Art has been part of human culture throughout history. Today, art influences almost every aspect of our lives, from clothing fashions, culinary presentation, and advertising to building and landscape architecture, leisure pursuits, and much more. Artists constantly create new art in countless mediums, and art historians study, interpret, and document their works and influence across time.
Why Study at Iowa?
Iowa was one of the first universities in the nation to unite studio art and art history in one school. The School of Art and Art History continues to offer both programs, reflecting its philosophy that artists benefit from the study of artistic traditions, historians learn from personal experience with the creation of art, and teachers need a firm foundation in both. The School of Art and Art History also offers a BA in Art History.
Iowa also pioneered the concept of artist as teacher. As an art or art history major, you’ll work with faculty members who have national and international reputations and whose art and publications are included in collections all over the world.
At Iowa, you’ll find yourself surrounded by art. You will encounter sculptures everywhere on campus, and you may study in university buildings designed by well-known architects, present and past. You’re sure to visit the Iowa Memorial Union, where you’ll see UI Museum of Art exhibits and countless works by university artists, including your professors.
If you’re a studio artist, you’ll choose from disciplines in ceramics, graphic design, 3-D design, drawing, intermedia, jewelry and metal arts, painting, photography, printmaking, sculpture, and animation. U.S.News & World Report ranks Iowa’s printmaking program 4th in the nation.
Students majoring in art earn a Bachelor of Arts (BA) or a Bachelor of Fine Arts (BFA) degree. All students begin in the BA program.
BA Program in Art
Courses for students in the BA program include:
- Four art history courses
- Two studio art foundation courses
- Two courses in 3-D studio art programs: ceramics, intermedia, jewelry and metal arts, sculpture, and 3D design
- Two courses in 2-D studio art programs: drawing, graphic design, painting, photography, printmaking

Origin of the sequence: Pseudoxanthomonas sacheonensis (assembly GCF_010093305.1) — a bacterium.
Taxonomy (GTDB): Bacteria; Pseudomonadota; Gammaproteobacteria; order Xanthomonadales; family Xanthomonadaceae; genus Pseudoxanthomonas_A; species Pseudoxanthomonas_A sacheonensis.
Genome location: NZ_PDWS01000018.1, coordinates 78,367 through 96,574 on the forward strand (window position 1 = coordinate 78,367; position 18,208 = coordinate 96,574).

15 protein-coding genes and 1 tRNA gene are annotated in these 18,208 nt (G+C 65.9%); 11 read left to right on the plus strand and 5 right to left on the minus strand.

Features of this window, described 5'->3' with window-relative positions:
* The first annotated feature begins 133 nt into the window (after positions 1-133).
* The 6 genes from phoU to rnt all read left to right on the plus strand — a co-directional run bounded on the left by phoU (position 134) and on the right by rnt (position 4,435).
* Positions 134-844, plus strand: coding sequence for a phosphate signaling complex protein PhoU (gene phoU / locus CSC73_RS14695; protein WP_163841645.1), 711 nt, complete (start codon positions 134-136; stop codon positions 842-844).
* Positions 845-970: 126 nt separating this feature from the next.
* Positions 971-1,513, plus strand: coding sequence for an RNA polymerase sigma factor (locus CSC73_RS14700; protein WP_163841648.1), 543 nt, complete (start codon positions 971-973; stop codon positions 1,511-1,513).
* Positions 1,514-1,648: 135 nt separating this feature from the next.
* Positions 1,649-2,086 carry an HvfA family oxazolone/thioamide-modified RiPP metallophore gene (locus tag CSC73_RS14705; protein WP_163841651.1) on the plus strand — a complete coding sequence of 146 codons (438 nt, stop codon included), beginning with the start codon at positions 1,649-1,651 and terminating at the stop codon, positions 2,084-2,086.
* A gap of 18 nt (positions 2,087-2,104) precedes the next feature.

- Two upper-level studio art courses and elective courses
BFA Program in Art
If you apply and are admitted to the BFA program, you'll complete additional work in studio art, and you’ll present an exhibit of your work before you graduate.
Minor in Art
See Art & Art History in the UI General Catalog to learn more.
All art majors need to meet the requirements for admission to the College of Liberal Arts and Sciences.
Admission to the BFA program in Art is selective. Interested students must first be admitted to the BA program in art, then work with a faculty member in their major studio art area for information about admission to the BFA program.
Admission Requirements Tabs
Art students may enjoy living in the Arts Living-Learning Community in the residence halls.
Faculty, Facilities, and Resources
Art Building West (ABW) opened in 2006 only to be flooded in 2008. After extensive renovation, ABW reopened for classes in January 2012. This extraordinary facility was designed by New York architect Steven Holl and has received numerous architectural awards.
Studio Arts, a large building in Iowa City, was refurbished extensively with huge studios and new equipment. Classroom space, studio areas, and faculty offices are housed there and at other locations on campus. Studio Arts will be replaced in 2016 by a new building on the arts campus designed by Steven Holl Architects.
As an art student, you’ll have access to a variety of specialized studio art facilities, including:
- Wood and metal shops
- Steel sculpture welding and fabrication facilities
- Painting and drawing studios
- 3D printers, CNC and laser cutters
- Graphic and 3-D design computer labs
- Photography and silk-screen facilities
- Digital and darkroom photography labs
- Electroforming equipment
- Audio and visual recording studios
The Art Library houses 100,000 volumes, an outstanding collection of periodicals, and extensive microfilm and microfiche collections.
Many art and art history graduates pursue careers that match their degree specializations, for example, commercial or graphic designer, conservation or museum curator or administrator, art educator, public artist, or community art center coordinator or instructor. Others go on to graduate study in areas such as art history, art therapy, architecture, design, medical illustration, studio art, or disciplines outside of art.
Application Process Tabs
Apply to the College of Liberal Arts and Sciences.